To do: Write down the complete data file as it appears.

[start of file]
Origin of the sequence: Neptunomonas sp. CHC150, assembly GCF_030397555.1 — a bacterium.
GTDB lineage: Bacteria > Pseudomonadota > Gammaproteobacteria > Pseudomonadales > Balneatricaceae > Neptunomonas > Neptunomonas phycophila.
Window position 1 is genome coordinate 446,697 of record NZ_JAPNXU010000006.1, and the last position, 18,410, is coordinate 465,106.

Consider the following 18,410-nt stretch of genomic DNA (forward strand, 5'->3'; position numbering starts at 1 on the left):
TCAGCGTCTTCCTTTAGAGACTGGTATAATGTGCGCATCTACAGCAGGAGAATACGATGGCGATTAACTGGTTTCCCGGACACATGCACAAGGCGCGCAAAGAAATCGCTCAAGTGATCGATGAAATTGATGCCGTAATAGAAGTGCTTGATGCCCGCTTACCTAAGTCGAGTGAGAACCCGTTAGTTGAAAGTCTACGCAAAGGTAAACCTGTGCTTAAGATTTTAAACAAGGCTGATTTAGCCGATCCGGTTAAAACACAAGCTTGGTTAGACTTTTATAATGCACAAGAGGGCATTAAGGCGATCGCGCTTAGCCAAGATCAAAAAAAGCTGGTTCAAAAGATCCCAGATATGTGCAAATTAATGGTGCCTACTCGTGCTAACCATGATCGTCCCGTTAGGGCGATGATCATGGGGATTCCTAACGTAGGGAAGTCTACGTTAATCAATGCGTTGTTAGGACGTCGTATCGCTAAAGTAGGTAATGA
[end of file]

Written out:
Origin of the sequence: Neptunomonas sp. CHC150, assembly GCF_030397555.1 — a bacterium.
GTDB lineage: Bacteria > Pseudomonadota > Gammaproteobacteria > Pseudomonadales > Balneatricaceae > Neptunomonas > Neptunomonas phycophila.
Window position 1 is genome coordinate 446,697 of record NZ_JAPNXU010000006.1, and the last position, 18,410, is coordinate 465,106.

Consider the following 18,410-nt stretch of genomic DNA (forward strand, 5'->3'; position numbering starts at 1 on the left):
TCAGCGTCTTCCTTTAGAGACTGGTATAATGTGCGCATCTACAGCAGGAGAATACGATGGCGATTAACTGGTTTCCCGGACACATGCACAAGGCGCGCAAAGAAATCGCTCAAGTGATCGATGAAATTGATGCCGTAATAGAAGTGCTTGATGCCCGCTTACCTAAGTCGAGTGAGAACCCGTTAGTTGAAAGTCTACGCAAAGGTAAACCTGTGCTTAAGATTTTAAACAAGGCTGATTTAGCCGATCCGGTTAAAACACAAGCTTGGTTAGACTTTTATAATGCACAAGAGGGCATTAAGGCGATCGCGCTTAGCCAAGATCAAAAAAAGCTGGTTCAAAAGATCCCAGATATGTGCAAATTAATGGTGCCTACTCGTGCTAACCATGATCGTCCCGTTAGGGCGATGATCATGGGGATTCCTAACGTAGGGAAGTCTACGTTAATCAATGCGTTGTTAGGACGTCGTATCGCTAAAGTAGGTAATGA